Microflier robots use the science of origami to fall like leaves

The newest origami robots can change shape within milliseconds after dropping from drones.
Robotic origami microflier
Researchers at the University of Washington developed small robotic devices that can change how they move through the air by 'snapping' into a folded position during their descent. Mark Stone/University of Washington

Origami has inspired yet another robot—in this case, one that dynamically changes its shape after dropping from drones in order to glide through the air while collecting environmental data. As detailed via a new study published in Science Robotics, researchers at the University of Washington relied on the traditional Miura-ori folding method (itself inspired by leaves’ geometric patterns) to underpin their new “microfliers.”

According to study co-senior author Vikram Iyer, an UW assistant professor of computer science and engineering, the microfliers first fall “chaotically” from drones in an unfolded, flat state, much akin to an elm leaf’s descent. Using tiny onboard pressure sensors to measure altitude, alongside timers and Bluetooth signals, the robots then morph midair to change airflow’s effects on its new structure. This allows it a more stable descent such as those seen within maple leaves.

[Related: Foldable robots with intricate transistors can squeeze into extreme situations.]

“Using origami opens up a new design space for microfliers,” Iyer said in the University of Washington’s announcement. “This highly energy efficient method allows us to have battery-free control over microflier descent, which was not possible before.”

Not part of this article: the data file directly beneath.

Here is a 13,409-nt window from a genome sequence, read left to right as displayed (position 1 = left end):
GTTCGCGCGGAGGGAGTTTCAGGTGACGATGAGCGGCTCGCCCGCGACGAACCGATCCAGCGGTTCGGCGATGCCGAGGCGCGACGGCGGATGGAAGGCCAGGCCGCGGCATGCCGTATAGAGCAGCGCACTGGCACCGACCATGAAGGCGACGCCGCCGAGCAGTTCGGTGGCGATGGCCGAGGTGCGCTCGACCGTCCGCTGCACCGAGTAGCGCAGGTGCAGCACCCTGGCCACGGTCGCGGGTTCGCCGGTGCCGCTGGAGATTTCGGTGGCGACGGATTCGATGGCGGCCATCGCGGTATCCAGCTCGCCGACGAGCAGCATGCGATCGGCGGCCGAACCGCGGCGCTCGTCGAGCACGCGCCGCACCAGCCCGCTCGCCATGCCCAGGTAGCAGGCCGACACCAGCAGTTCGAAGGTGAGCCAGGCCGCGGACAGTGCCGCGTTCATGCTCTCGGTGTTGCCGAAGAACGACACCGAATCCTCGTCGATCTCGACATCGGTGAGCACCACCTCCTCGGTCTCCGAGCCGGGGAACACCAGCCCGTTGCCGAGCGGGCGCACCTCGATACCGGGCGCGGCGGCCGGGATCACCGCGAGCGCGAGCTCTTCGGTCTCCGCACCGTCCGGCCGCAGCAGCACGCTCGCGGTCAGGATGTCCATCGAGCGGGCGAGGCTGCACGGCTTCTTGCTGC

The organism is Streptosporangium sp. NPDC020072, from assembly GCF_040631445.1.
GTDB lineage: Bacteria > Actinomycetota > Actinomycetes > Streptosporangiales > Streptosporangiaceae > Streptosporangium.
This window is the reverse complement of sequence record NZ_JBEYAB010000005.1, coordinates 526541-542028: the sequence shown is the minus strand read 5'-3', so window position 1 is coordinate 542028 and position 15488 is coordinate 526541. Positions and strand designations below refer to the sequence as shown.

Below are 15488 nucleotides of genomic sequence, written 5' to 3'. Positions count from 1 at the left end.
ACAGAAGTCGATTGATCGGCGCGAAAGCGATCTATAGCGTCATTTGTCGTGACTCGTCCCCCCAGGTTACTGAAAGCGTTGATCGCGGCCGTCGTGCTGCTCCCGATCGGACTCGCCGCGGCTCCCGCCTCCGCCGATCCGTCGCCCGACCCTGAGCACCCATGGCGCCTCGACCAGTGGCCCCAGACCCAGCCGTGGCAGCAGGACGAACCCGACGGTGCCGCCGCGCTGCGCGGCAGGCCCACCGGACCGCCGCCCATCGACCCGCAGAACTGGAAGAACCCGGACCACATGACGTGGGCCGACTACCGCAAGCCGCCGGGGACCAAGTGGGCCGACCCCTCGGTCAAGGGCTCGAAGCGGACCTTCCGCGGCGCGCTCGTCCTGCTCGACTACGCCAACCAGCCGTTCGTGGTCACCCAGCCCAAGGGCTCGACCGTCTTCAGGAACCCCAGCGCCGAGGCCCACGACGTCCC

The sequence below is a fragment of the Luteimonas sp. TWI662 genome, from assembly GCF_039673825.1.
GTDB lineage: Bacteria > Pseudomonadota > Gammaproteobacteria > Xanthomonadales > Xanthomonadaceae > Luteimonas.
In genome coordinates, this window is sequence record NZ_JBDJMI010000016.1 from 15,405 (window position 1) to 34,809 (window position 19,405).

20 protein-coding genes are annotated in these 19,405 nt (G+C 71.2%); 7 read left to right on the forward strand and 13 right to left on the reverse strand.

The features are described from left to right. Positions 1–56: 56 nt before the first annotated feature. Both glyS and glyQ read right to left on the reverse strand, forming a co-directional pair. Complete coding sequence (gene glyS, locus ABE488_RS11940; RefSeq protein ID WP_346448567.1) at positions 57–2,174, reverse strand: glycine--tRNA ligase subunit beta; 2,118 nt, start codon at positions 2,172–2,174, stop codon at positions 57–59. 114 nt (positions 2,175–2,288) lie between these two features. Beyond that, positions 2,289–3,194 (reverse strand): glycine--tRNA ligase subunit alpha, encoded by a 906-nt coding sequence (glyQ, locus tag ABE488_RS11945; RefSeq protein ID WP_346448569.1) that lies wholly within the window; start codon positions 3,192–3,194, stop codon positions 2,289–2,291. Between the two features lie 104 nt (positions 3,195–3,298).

Because of the microfliers’ light weight—about 400 milligrams, or roughly half as heavy as a nail—the robots can already span the length of a football field when dropped from just 40 meters (131 feet) in the air. Battery-free, solar-fueled actuators kick into gear at customizable times to control how and when their shapes interact with surrounding air, thus controlling directional descents. Researchers believe unfurling the bots at different times will allow for greater areas of distribution, and at just 25 milliseconds to initiate folding, the timing can be extremely precise. Although the current robots only transition in a single direction, researchers hope future versions will do so in both directions, allowing for more precise landings during turbulent weather.

Time lapse image of origami microflier changing shape during descent

The team believes such microfliers could be easily deployed as useful sensors during environmental and atmospheric surveying. The current models can transmit air temperature and pressure data via Bluetooth signals as far as 60 meters (196 feet) away, but researchers think both their reach and capabilities could be expanded in the future.

Origami is increasingly inspiring new, creative robots.  Earlier this year, researchers at UCLA developed flexible “mechanobots” that can squeeze their way into incredibly narrow environments. Meanwhile, the folding art’s principles are showing immense potential within engineering and building advancements, such as MIT’s recent developments in origami-inspired plate lattice designs for cars, planes, and spacecraft.